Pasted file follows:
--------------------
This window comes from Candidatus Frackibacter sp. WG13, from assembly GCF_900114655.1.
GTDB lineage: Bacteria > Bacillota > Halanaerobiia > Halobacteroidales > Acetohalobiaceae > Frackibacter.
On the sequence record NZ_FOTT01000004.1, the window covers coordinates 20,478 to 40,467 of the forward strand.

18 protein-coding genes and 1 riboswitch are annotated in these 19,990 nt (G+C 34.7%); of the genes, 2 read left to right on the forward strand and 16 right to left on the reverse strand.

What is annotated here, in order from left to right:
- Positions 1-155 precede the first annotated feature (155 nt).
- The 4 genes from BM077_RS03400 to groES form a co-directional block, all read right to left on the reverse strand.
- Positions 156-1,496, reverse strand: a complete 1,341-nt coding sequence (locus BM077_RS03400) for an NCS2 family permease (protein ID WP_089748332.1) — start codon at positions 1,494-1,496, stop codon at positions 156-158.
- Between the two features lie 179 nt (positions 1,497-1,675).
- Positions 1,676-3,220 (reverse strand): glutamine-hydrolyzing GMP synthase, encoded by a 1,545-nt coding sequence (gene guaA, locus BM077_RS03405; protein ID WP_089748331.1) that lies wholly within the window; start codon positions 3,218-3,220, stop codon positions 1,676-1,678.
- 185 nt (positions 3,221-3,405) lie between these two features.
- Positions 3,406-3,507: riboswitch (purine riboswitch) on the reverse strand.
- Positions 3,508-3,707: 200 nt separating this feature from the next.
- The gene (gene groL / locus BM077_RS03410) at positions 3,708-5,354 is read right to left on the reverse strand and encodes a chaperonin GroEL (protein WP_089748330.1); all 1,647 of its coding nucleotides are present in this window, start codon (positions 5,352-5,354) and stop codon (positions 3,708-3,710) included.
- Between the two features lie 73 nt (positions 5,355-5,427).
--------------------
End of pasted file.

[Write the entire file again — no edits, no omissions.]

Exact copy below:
This window comes from Candidatus Frackibacter sp. WG13, from assembly GCF_900114655.1.
GTDB lineage: Bacteria > Bacillota > Halanaerobiia > Halobacteroidales > Acetohalobiaceae > Frackibacter.
On the sequence record NZ_FOTT01000004.1, the window covers coordinates 20,478 to 40,467 of the forward strand.

18 protein-coding genes and 1 riboswitch are annotated in these 19,990 nt (G+C 34.7%); of the genes, 2 read left to right on the forward strand and 16 right to left on the reverse strand.

What is annotated here, in order from left to right:
- Positions 1-155 precede the first annotated feature (155 nt).
- The 4 genes from BM077_RS03400 to groES form a co-directional block, all read right to left on the reverse strand.
- Positions 156-1,496, reverse strand: a complete 1,341-nt coding sequence (locus BM077_RS03400) for an NCS2 family permease (protein ID WP_089748332.1) — start codon at positions 1,494-1,496, stop codon at positions 156-158.
- Between the two features lie 179 nt (positions 1,497-1,675).
- Positions 1,676-3,220 (reverse strand): glutamine-hydrolyzing GMP synthase, encoded by a 1,545-nt coding sequence (gene guaA, locus BM077_RS03405; protein ID WP_089748331.1) that lies wholly within the window; start codon positions 3,218-3,220, stop codon positions 1,676-1,678.
- 185 nt (positions 3,221-3,405) lie between these two features.
- Positions 3,406-3,507: riboswitch (purine riboswitch) on the reverse strand.
- Positions 3,508-3,707: 200 nt separating this feature from the next.
- The gene (gene groL / locus BM077_RS03410) at positions 3,708-5,354 is read right to left on the reverse strand and encodes a chaperonin GroEL (protein WP_089748330.1); all 1,647 of its coding nucleotides are present in this window, start codon (positions 5,352-5,354) and stop codon (positions 3,708-3,710) included.
- Between the two features lie 73 nt (positions 5,355-5,427).